With the season almost halfway over, you’d expect things to be somewhat solidified. Yet, here we are, less than two weeks away from the last day of regular-season games and nothing seems definite.
All of this uncertainty leaves a lot of questions. I decided to post three big ones that have been nagging at me. I added my thoughts on what the potential answers are.
Feel free to leave a comment with your personal opinion.
For me, an all-American canidate’s team has to be successful. If your team isn’t going to at least make the sectional semifinals than you really have to have an exceptional season.
How did I come up with that benchmark? I did a little research and found that over the past four seasons only two players were named all-American when their team didn’t reach the sectional semifinals. The players? Nanuet’s Lauren Kahn in 2010 and John Jay’s Lauren Murray in 2012. Kahn went on to play at UConn where she was named All-Big East second team as a sophomore. Murray has played in 17 games for No. 4 Northwestern as a freshman.
I made this same argument regarding players’ teams’ success correlating with their individual accolades in the winter, when I was covering basketball, and got a lot of backlash.
‘But Dan, it’s not fair. What if there is a really strong player on a bad team?’
I have three responses to that statement:
1. A really good player makes the players around her better, therefore improving the team. Remember, this is all-American we are talking about, not all-Section. The absolute best of the best.
2.Look at any all-conference list in college athletics. The lion share of the honors go to the best teams in the conference. Don’t believe me? Look at the 12 Tewaaraton winners, the award giving to the best women’s college lacrosse player. Now compare that to the past 12 NCAA Division I national champions. Notice something? All of the Tewaaraton winners’ teams made the national final four and nine of the 12 won it all. I’m not making this stuff up, people.
3. It’s my opinion, not yours.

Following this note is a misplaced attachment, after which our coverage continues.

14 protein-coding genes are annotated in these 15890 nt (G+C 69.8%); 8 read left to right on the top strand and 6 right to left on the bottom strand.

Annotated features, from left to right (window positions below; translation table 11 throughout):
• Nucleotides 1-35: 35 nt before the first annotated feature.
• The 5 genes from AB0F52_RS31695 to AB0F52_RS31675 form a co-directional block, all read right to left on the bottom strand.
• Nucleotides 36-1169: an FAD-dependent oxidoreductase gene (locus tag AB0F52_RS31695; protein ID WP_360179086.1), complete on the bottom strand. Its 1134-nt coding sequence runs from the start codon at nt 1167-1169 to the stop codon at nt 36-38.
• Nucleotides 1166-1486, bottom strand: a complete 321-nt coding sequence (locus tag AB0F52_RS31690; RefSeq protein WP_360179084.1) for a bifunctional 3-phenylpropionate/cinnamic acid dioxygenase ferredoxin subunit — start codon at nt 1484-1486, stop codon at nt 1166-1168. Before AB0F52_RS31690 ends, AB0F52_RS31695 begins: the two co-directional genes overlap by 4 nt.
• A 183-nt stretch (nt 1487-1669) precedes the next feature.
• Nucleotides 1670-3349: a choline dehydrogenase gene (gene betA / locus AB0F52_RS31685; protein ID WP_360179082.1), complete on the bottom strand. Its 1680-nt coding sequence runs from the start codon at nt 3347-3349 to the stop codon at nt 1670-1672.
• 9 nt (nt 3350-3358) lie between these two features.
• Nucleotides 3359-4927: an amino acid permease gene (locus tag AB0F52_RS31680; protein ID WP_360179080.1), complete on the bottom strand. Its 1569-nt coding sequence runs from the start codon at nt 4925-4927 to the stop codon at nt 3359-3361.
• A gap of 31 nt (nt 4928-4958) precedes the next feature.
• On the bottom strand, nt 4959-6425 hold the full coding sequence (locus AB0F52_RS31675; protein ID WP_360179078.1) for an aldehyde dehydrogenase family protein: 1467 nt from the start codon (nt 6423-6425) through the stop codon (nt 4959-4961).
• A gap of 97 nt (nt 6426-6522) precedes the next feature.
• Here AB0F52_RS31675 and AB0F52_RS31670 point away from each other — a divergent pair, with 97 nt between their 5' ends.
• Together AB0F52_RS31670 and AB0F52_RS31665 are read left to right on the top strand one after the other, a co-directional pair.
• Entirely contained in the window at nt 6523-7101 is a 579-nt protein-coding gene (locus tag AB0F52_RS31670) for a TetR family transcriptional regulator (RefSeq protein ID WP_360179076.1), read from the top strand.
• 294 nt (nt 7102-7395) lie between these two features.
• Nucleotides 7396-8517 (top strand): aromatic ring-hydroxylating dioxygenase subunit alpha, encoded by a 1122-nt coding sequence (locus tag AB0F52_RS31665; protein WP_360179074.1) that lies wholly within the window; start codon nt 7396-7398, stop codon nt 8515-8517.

Kaitlyn Rau, North Rockland
Molly Fitzpatrick, Lakeland/Panas
Kristen Ohberg, Brewster
Emalee Mongno, Yorktown
Kate Leone, White Plains
Gretchen Richter, Bronxville
Lindsey Repp, Scarsdale
Sarah Lang, John Jay
This is far from a complete list. A lot can change between now and the end of the season. I know there are plenty of top candidates throughout the section that I missed. Also, I know there is a chance a team could have more than one all-American. I chose just to pick one player per team to make the list a little more diverse.
As you’ve probably noticed, one team missing from this list is the top squad in my latest rankings. Suffern is a bit of a mystery to me because I don’t believe they have a defined superstar like any of the above girls. If I had to pick a frontrunner, I’d say Caitlyn Leary.
2.Who is going to win Class C?
I think this is the million dollar question of the entire section. Every week it seems another team decides to make its case for being the team to beat among the small schools.
Bronxville jumped out to a hot start. Rye seemed to make a move towards the top pack after a few weeks. Putnam Valley’s big win over Somers put the Tigers on the map by midseason. Lately, Byram Hills has put together a nice run. And through it all, Pleasantville has flown quietly under the radar.
Last season saw a ninth seed (Pearl River) make it to the semifinals, a seventh seed (Byram Hills) make it to the final and a fourth seed (Rye) win it all. Bottom line: Expect the unexpected.
OK. This one is a bit absurd considering we don’t even know what teams are going to make the section. Lets play along though just for fun.
A good place to start is by looking at USA Today’s Super 25 girls lacrosse rankings. As expected, several New York teams made an appearance on the national poll.
Garden City (10-0) is the first New York team to check in at No. 3 on the poll. No surprise there. The seven-time reigning state champions have had a stranglehold on Class B for nearly a decade. The Trojans are followed by Manhasset (9-2) at No. 5. Lucky for Section 1, the Indians are in the same section as Garden City (8), so we’ll let them battle it out.
Next up is St. Anthony’s (9-1) at No. 6. No worries there as the Friars are a CHSAA school.
Section 11’s Bay Shore (11-1) is the first Class A school to make an appearance at No. 18, followed by large school rival West Genesee (10-0) of Section 3 at No. 20.
Section 8’s Farmingdale (9-1), a Class A school, rounds out the list at No. 25.
No Class C schools made that list. It appears the rest of the state is as wide open as Section 1. The two tops teams seem to be Section 11’s Mount Sinai (12-0) and Section 3’s Marcellus (9-1).
Ok. That should be enough to keep you all busy discussing for awhile. As I said up top, share your thoughts in the comments section.
Finally, here’s something to groove to…